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Ali Mahmoud Othman
|Born||1978 (age 39–40)|
Othman was originally a vegetable seller, but turned to journalism in the Syrian uprising. He became the head of a media centre in Homs, Baba Amro News, which provided footage and content to satellite TV channels, news outlets and foreign journalists working in Syria, including Al Jazeera, Al Arabiya, CNN, BBC, Sky News and TRT.
He gained prominence when he highlighted the shelling of Homs. The centre was in a privileged location because it had internet access and a generator to provide electricity. It is claimed that Othman's footage was the first to be made available.
Paul Conroy said Othman "was one of the activists who just made things happen at the media centre. He would take journalists to the front line or to field hospitals, or anywhere where they would be able to get a good camera shot."
In the second shelling more than ten rockets hit the office. Foreign journalists Marie Colvin and Rémi Ochlik were killed while they were attempting to escape. Othman was instrumental in the evacuation of the three remaining journalists from Homs, including Paul Conroy who was seriously injured. However Othman refused to leave the city himself after the Syrian army regained control.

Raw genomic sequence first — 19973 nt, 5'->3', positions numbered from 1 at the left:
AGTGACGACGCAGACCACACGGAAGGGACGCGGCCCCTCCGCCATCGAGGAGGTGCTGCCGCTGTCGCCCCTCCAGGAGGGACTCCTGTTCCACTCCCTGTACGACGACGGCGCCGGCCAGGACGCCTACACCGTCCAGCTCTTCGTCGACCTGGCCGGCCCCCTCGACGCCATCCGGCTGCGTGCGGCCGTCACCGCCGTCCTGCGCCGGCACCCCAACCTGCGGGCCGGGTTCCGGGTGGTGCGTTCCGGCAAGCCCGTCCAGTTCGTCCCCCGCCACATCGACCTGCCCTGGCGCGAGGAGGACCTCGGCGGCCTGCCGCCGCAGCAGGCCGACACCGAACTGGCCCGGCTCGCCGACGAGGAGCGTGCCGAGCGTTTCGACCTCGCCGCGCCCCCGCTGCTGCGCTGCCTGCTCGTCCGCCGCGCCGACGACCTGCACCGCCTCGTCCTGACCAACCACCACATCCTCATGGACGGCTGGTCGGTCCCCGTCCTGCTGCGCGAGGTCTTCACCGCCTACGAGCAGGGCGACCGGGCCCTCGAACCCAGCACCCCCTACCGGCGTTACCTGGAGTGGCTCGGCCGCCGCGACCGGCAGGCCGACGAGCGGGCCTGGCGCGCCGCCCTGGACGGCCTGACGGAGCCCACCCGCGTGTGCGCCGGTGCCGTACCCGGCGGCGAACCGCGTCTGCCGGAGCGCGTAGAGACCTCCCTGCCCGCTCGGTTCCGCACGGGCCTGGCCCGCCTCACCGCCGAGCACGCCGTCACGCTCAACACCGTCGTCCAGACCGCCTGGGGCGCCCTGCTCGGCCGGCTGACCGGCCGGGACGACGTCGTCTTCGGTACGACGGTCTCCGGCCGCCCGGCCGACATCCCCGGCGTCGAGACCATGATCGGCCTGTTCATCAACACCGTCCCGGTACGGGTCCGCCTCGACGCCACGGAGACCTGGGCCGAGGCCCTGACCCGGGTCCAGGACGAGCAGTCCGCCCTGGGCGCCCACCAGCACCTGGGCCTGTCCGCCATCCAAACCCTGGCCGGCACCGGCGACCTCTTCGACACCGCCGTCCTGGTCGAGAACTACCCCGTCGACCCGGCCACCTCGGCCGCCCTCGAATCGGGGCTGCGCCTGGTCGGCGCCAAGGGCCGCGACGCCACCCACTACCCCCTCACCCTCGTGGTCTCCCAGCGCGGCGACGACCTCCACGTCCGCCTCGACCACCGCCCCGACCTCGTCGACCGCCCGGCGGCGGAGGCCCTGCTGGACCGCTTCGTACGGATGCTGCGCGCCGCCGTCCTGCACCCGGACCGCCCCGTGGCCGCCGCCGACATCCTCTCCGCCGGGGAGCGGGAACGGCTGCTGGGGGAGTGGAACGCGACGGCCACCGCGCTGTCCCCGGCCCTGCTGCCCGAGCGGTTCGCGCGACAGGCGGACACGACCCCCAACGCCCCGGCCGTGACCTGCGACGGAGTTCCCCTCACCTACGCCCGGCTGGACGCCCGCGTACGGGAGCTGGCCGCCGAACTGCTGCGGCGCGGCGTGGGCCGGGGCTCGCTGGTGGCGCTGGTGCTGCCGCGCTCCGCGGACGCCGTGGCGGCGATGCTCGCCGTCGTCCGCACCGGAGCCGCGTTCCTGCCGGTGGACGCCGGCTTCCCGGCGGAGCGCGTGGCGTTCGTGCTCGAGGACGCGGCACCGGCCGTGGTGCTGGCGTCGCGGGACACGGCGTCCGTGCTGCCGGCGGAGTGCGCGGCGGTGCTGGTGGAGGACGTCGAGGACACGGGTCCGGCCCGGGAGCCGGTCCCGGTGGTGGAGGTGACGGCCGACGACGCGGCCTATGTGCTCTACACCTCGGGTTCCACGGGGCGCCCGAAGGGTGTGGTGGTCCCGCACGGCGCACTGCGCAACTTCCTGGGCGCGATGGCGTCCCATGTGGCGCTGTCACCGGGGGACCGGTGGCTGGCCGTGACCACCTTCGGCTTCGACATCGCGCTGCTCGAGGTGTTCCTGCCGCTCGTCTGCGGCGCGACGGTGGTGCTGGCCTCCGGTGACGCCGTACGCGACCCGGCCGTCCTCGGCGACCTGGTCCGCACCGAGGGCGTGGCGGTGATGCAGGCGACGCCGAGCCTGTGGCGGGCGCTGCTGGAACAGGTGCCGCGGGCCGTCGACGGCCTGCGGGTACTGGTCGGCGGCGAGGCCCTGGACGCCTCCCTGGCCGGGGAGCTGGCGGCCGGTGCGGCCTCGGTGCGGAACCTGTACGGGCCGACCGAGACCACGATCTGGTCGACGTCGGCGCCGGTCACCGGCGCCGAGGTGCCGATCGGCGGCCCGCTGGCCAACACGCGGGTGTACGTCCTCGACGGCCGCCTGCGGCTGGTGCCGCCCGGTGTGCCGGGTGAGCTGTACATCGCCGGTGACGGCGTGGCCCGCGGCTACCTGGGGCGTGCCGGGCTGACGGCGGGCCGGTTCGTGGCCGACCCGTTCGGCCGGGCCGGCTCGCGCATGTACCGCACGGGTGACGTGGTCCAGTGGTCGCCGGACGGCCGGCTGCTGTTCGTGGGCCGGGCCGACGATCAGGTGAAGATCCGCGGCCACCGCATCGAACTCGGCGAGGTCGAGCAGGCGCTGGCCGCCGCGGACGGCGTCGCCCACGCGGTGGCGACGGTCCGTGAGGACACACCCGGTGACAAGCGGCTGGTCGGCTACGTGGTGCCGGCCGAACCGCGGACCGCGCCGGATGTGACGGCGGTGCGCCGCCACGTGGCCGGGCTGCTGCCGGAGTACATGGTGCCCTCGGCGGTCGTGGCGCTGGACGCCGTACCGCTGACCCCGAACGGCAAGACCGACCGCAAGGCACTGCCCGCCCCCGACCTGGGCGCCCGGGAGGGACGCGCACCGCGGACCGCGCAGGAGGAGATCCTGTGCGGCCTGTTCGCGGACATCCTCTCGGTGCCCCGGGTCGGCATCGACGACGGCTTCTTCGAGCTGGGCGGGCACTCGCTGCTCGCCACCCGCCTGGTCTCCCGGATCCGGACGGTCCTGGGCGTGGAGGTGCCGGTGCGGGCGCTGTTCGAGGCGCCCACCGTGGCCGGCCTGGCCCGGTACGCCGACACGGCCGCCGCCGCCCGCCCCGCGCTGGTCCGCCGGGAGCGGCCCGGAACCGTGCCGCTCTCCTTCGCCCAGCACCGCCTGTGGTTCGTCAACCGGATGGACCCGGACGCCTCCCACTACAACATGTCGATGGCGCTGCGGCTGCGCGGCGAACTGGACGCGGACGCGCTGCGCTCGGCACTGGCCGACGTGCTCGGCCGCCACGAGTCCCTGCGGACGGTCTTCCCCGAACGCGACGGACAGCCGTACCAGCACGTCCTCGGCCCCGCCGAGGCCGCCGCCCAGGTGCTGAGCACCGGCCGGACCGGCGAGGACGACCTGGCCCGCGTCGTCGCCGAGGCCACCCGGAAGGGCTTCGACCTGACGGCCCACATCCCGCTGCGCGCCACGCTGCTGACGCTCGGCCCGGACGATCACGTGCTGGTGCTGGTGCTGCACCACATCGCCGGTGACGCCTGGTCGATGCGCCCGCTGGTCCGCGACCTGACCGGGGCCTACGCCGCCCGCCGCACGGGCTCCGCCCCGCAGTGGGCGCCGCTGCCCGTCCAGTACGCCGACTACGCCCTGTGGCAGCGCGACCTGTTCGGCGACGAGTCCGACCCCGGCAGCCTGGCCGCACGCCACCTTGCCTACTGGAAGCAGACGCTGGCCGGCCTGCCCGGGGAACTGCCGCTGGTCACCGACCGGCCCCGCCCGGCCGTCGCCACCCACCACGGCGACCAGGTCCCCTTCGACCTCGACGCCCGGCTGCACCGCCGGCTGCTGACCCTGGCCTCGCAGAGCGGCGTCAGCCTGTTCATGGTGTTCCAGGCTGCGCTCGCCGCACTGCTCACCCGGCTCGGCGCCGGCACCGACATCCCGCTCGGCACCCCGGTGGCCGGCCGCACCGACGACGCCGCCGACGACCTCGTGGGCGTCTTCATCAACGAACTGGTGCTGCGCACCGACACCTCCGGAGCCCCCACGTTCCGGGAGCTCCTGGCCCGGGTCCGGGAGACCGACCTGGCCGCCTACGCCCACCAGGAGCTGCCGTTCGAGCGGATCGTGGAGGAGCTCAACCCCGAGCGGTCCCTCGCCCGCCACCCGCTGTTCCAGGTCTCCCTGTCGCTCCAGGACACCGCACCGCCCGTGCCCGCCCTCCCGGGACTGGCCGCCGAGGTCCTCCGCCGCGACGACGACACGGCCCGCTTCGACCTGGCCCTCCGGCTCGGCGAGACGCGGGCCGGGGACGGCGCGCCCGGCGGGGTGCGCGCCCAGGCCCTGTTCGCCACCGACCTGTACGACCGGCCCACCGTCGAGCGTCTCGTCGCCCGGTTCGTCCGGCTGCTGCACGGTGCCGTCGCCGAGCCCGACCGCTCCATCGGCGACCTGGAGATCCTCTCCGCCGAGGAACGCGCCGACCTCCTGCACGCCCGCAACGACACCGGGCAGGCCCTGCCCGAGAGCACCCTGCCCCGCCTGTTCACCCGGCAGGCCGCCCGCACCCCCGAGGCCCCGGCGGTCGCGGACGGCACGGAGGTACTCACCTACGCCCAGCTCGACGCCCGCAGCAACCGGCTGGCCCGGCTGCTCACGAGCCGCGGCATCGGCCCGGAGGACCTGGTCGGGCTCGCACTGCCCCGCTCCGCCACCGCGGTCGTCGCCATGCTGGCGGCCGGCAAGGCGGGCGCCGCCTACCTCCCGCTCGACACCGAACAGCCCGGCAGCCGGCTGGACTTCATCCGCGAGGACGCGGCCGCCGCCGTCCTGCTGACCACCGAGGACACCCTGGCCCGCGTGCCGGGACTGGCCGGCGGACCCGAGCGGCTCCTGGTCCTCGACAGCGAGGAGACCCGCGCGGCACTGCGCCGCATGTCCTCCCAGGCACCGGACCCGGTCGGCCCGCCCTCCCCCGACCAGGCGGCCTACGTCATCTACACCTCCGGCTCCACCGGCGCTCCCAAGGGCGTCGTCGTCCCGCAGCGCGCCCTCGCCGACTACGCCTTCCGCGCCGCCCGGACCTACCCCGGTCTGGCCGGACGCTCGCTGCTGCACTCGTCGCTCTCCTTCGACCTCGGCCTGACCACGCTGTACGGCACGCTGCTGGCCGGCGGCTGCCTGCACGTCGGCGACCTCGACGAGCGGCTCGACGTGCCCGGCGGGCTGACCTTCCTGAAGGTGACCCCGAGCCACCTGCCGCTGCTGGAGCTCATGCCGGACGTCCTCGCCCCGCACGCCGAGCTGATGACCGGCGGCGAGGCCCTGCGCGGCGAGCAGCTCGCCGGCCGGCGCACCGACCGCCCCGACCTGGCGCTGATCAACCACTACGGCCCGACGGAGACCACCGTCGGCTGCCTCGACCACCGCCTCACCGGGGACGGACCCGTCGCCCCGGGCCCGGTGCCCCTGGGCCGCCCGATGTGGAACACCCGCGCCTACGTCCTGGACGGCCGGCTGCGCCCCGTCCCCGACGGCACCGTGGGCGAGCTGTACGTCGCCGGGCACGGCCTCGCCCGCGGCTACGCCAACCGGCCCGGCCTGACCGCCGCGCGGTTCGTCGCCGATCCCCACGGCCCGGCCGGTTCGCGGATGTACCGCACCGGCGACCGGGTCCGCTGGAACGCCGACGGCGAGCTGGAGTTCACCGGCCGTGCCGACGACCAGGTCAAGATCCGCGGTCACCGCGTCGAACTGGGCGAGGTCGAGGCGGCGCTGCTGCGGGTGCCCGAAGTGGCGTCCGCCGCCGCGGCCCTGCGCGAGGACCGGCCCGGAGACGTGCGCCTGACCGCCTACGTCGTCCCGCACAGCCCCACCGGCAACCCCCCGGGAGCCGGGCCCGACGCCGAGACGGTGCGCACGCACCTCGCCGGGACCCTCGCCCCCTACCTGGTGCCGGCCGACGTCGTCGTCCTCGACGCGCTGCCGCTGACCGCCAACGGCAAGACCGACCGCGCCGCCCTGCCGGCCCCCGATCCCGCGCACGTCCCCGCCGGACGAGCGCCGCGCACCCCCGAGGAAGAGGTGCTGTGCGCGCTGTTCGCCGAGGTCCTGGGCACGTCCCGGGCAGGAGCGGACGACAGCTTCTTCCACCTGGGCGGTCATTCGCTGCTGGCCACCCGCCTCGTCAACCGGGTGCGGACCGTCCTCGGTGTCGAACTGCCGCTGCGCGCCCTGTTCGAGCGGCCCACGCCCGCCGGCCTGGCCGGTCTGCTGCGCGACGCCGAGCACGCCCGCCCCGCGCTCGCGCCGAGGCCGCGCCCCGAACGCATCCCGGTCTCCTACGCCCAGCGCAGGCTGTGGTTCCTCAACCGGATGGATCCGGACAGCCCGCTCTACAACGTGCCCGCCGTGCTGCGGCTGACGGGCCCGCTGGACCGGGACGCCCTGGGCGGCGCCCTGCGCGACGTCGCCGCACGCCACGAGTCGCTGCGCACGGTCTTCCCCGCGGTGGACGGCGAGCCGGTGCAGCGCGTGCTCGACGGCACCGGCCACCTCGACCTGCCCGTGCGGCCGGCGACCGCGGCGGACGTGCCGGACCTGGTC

A Libération journalist said the Syrian Army were fully aware the media centre was broadcasting evidence of crimes against humanity, and they were planning to deliberately shell the office. Doing so would mean there would be "no more information coming out of Homs".
Ali Mahmoud Othman was arrested in Aleppo by government forces in March 2012, after being lured to a certain place by a text message. On April 25, 2012 Addounia TV aired an interview with him that was believed to be a forced confession. He is considered to be at risk of torture. It is unknown where he is being held, but he is suspected to be in Aleppo. Amnesty International, Reporters Without Borders, Randa Habib, John McCain, and William Hague have all called for his release.